I wasn’t convinced. But sure enough, in a few days Reggie began showing up at my program regularly again. Nothing was said; it was as though the incident had never taken place.
Steady progress was made on Für Elise. Soon Reggie had memorized the opening A minor phrase and began working on the subsequent C major section. One day he seemed unusually distant and unapproachable. Instead of launching right away into the ‘song’ (as he called it), his hands drifted restlessly around the keyboard, fiddling with hints of the melody. I watched him curiously as he experimented and decided to leave him on his own for a bit. Then I set off to encourage the wanna-be rappers, who were busy trying to adjust the volume on a cheap karaoke machine that the school had recently bought.
“Don’t go!” Reggie exclaimed.
I turned around. “What do you need me for?” I asked. He was holding down the damper pedal, trilling the opening figure in the lowest octave.
"Why you think he wrote this?" he asked.
"Yeah." His hands moved pensively over the keys. "I mean, like, do you think he was hearing it all the time and just kept writing the notes down? Or did he just make it up, on the spot, like, freestyle?"
I was about to reply, but hesitated. "What do you think?" I asked him.
"I think....like, I think he was hearing it all the time, until he had the whole thing, like, in his head. Then he wrote it down, all at once.” He looked out the opened door onto the blacktop where the other kids were playing in the late afternoon light. “Sometimes I hear it at night, in my dream…the song…you know?" He looked embarrassed.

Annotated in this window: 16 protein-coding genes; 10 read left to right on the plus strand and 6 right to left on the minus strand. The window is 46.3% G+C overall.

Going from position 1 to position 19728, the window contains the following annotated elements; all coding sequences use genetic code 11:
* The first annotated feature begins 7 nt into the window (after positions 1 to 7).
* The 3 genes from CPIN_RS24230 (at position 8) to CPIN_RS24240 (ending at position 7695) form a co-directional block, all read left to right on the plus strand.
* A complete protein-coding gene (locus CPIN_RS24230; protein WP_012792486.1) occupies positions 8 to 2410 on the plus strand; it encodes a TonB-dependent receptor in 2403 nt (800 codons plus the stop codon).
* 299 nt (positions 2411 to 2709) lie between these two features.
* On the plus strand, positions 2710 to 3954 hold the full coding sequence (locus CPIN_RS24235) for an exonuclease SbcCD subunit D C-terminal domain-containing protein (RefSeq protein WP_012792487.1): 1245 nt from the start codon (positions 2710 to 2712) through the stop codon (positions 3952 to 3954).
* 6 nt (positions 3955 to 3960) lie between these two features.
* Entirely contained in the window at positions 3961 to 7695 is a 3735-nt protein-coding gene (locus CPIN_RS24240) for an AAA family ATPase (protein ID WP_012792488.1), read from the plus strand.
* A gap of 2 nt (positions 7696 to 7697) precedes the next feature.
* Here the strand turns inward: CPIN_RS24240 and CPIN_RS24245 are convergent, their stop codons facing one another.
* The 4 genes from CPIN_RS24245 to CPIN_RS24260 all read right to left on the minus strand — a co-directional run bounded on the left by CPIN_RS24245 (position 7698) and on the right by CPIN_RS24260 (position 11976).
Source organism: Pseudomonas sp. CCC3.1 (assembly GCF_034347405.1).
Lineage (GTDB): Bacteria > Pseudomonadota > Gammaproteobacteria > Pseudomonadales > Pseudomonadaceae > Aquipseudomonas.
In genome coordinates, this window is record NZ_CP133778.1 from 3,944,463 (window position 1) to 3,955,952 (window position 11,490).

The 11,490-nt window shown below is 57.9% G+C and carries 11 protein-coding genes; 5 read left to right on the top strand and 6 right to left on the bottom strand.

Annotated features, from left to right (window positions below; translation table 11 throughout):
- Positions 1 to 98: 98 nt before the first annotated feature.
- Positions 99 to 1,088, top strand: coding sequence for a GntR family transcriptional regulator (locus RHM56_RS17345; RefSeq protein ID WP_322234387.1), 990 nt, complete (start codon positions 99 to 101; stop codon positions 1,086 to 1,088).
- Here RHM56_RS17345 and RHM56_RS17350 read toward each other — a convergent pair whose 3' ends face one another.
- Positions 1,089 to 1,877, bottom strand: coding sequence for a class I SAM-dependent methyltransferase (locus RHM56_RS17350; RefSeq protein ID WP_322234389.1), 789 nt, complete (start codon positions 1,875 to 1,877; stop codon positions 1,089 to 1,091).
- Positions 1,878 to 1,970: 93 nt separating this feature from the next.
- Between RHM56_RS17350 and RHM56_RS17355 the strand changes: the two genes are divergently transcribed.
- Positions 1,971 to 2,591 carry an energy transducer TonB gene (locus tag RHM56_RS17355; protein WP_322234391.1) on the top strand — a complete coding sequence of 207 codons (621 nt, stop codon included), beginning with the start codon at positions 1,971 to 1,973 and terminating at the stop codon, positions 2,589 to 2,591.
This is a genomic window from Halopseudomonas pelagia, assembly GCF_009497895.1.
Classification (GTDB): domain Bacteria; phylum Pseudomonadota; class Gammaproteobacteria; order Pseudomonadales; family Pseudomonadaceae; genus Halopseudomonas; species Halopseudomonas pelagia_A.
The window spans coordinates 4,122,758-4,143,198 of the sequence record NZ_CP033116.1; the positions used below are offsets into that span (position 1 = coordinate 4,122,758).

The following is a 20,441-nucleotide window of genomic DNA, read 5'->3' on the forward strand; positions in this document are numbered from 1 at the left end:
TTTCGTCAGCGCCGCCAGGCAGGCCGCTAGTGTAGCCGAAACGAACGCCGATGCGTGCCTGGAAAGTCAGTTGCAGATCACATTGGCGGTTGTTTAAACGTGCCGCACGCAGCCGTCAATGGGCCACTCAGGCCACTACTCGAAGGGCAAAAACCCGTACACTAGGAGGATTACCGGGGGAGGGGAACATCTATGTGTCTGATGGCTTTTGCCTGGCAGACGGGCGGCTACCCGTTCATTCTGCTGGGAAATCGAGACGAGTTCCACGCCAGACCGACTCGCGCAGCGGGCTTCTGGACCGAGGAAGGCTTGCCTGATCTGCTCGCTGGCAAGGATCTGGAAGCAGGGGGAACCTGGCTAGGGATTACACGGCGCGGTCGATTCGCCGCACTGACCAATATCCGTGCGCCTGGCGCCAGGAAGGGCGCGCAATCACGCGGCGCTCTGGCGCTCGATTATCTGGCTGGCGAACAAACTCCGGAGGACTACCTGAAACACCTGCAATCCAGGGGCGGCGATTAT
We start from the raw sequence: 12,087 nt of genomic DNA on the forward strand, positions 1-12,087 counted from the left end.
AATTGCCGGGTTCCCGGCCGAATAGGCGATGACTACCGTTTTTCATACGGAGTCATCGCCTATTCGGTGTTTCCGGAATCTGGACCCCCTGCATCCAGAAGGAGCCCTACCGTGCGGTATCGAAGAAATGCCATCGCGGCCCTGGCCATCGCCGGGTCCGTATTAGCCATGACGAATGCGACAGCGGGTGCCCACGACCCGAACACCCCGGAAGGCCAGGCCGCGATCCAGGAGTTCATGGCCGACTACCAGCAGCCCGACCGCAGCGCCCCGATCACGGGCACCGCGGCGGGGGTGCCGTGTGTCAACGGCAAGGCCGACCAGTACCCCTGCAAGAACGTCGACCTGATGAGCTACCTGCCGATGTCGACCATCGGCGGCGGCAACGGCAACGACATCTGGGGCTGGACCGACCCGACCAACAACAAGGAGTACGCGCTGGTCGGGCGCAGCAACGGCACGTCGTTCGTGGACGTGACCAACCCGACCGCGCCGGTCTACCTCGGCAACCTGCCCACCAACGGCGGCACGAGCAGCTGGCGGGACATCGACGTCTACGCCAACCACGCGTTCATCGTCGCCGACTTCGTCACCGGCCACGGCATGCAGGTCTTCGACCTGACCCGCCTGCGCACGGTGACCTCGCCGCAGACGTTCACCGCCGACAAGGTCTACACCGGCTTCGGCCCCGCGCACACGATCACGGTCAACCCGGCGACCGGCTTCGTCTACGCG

“Yeah.” I probably should have responded with something profound or authoritative - or at least humorous - but I was tired. And I had just noticed that the kids at the karaoke machine were starting to fight over the microphone, so I stepped in quickly to diffuse the situation. The bell rang and everyone ran out. Silence was a welcome relief.
About a month after the 'deal' had been struck, Maxine took me aside. "I've never seen Reggie concentrate on anything before. What you are achieving with him is incredible. What do you think about having him do a real performance for the other kids?" Her eyes sparkled. So we arranged to have Reggie perform for the entire school one afternoon, following the weekly assembly. The big show was to be in two weeks.
On the day before, Reggie and I were summoned to Maxine’s studio. She had prepared a wonderful surprise: a fake, glittery tuxedo made of shiny polyester, complete with tails and a top-hat. She fitted it on Reggie. "What a dapper young man!" she exclaimed.